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Ascension Parish, Louisiana Sheriff #racist aclu.org

A Louisiana Parish Jailed a U.S. Citizen for Being Latinx. We’re Suing.

Ramon Torres had been a U.S. citizen for nearly ten years when he was detained for four days on an immigration hold – despite having a U.S. passport, a Louisiana driver’s license, and a Social Security card, and despite that fact that a court ordered his release.

Torres’ ordeal began in August 2018, when he was pulled over and arrested on suspicion of driving while intoxicated. Torres, a naturalized U.S. citizen since 2009, was carrying multiple forms of identification, including his driver’s license and other security credentials. Torres was booked at the Ascension Parish Jail, and the next day the Parish Court ordered his release.

But Torres wasn’t released. Instead, the Ascension Parish Sheriff’s Office placed an “immigration hold” on Torres on the suspicion that he was unlawfully present in the United States.

The basis for this suspicion? He had a Latinx name and brown skin. Staff at the sheriff’s office explained that they had a policy of detaining all Latinx people for immigration review.

When his friends and family tried to intervene and provide additional documentation proving that Torres is a U.S. citizen, officials in the sheriff’s office still didn’t budge.

Torres spent four days in jail before a lawyer’s involvement finally secured his release.

This was a flagrant violation of Torres’ constitutional rights, and this week the ACLU of Louisiana sued on his behalf.

Racial profiling is illegal, unconstitutional, and deeply harmful to families and communities – diverting scarce resources away from pressing public safety priorities.

What happened to Torres is inexcusable and antithetical to our most cherished American values.

Unfortunately, this is what happens when local law enforcement authorities get in the business of federal immigration enforcement. From Sheriff Joe Arpaio’s reign of terror in Arizona to the Trump administration’s mass deportation and detention agenda, immigrant communities are being unfairly targeted, harassed, and terrorized by the very law enforcement agencies that should be protecting them.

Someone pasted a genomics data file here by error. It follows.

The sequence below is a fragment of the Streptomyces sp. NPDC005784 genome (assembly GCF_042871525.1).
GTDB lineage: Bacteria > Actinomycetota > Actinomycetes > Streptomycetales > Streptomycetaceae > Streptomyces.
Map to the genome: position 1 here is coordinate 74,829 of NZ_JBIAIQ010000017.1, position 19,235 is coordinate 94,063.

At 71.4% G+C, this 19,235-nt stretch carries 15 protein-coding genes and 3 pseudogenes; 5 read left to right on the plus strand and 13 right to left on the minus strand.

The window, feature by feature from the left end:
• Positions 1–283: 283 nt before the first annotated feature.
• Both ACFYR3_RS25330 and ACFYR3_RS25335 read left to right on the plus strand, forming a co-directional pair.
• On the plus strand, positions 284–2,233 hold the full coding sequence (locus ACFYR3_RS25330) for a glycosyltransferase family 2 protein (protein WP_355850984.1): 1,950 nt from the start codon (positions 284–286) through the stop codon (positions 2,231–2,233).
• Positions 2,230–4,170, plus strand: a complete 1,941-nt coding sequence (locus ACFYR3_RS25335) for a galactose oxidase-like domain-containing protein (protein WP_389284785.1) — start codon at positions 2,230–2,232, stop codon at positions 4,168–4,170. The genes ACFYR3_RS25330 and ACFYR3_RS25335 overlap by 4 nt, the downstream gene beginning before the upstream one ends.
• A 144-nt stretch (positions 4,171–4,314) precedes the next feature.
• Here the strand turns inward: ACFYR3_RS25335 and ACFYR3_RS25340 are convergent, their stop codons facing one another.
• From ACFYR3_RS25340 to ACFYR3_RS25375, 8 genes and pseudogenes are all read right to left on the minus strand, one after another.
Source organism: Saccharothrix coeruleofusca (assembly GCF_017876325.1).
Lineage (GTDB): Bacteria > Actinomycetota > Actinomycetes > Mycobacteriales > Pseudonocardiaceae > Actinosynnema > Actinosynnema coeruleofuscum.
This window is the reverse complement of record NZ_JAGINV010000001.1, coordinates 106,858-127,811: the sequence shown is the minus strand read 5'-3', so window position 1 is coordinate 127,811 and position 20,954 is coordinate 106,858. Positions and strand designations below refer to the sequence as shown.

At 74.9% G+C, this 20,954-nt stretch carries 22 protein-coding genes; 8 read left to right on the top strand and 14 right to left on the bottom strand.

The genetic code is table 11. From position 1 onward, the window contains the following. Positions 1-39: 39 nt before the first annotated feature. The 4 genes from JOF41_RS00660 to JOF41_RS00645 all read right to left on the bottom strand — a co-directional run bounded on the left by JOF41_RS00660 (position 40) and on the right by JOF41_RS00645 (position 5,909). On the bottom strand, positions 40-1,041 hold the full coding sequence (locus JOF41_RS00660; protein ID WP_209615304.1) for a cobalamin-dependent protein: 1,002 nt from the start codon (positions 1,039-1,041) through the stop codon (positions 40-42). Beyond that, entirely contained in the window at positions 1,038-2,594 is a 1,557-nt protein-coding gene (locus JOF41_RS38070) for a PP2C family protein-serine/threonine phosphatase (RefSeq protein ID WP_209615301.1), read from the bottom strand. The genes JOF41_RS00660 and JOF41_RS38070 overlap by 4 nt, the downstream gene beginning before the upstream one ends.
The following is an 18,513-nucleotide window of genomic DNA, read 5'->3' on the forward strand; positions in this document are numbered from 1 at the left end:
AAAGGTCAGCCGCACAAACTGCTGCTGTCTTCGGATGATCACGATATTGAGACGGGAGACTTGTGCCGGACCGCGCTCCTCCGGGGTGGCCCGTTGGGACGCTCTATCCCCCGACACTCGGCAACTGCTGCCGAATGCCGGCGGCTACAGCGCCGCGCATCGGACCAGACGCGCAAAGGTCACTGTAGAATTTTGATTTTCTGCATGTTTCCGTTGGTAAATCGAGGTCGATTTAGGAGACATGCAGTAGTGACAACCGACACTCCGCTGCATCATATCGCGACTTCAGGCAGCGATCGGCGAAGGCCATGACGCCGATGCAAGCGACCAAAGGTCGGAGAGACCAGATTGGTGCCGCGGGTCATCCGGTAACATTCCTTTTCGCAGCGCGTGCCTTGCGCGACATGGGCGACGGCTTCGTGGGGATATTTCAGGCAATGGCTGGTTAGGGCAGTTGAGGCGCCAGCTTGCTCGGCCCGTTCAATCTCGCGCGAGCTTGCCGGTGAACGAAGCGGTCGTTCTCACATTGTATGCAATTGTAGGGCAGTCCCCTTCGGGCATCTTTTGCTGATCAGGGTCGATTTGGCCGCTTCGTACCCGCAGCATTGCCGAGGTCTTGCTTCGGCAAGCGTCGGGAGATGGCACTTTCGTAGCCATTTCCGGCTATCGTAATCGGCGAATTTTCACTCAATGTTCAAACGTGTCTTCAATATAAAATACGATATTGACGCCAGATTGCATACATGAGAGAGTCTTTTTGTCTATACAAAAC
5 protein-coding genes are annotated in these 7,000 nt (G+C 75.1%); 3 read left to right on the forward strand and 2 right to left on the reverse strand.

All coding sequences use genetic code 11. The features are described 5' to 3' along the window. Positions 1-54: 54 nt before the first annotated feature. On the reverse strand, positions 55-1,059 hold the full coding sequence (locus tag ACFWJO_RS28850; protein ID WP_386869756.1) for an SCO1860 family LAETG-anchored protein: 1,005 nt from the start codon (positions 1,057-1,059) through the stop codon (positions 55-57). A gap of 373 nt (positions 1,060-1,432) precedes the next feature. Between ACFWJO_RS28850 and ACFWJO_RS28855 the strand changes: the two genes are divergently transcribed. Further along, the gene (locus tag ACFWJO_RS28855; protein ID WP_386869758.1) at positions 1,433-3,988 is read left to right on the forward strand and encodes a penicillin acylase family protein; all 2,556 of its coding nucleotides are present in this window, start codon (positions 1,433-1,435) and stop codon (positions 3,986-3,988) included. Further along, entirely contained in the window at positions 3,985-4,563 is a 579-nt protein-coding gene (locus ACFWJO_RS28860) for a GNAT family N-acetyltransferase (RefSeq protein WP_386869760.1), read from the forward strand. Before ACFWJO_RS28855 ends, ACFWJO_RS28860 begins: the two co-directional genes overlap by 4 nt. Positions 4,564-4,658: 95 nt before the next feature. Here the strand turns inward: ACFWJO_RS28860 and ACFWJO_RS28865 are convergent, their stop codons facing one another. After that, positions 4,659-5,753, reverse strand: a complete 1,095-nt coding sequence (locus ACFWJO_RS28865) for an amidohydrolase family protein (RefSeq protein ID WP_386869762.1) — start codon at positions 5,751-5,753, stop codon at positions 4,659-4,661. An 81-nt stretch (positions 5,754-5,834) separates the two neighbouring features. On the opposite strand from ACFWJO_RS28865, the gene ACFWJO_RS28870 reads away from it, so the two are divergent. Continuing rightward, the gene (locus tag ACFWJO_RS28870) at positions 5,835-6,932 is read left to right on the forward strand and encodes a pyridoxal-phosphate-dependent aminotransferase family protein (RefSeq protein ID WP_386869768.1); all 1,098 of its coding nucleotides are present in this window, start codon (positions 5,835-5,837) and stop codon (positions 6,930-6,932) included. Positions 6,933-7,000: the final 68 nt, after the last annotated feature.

It’s also a reminder of the thinly-veiled racism that underlies these policies. Ramon Torres is a U.S. citizen. He owns a home. He has a driver’s license and other forms of proof of his identity. But he was held in jail because of his Latinx name and the color of his skin.

Our lawsuit asks the court to declare these actions unconstitutional and to award damages to Torres for what he endured. But more broadly, we must also continue the fight against all forms of anti-immigrant bias and discrimination. The safety and wellbeing of our communities depend on it.

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Back the Blue #fundie aclu.org

[A response to an article about Jeff Session's efforts to reduce federal funding to underserved communities' collaborative reform and instead calling for them to "fight the violence", despite these police stations personally asking for him to do so to help soothe the anger and tensions that arise when police brutality seemingly goes unpunished. Nominating this response for the "He Who Fights Monsters" award.]

Here's how you can back the blue! When one of them pull into your drive through you can spit, cough, pee, or put boogers in their drinks. You can rub their food on the floor. Also painting slogans of love and peace on police vehicles and buildings is a good way to express love. They hate message of peace even more than hate. Don't ever paint hate messages like "pig", "snake", "racist" etc... they love these.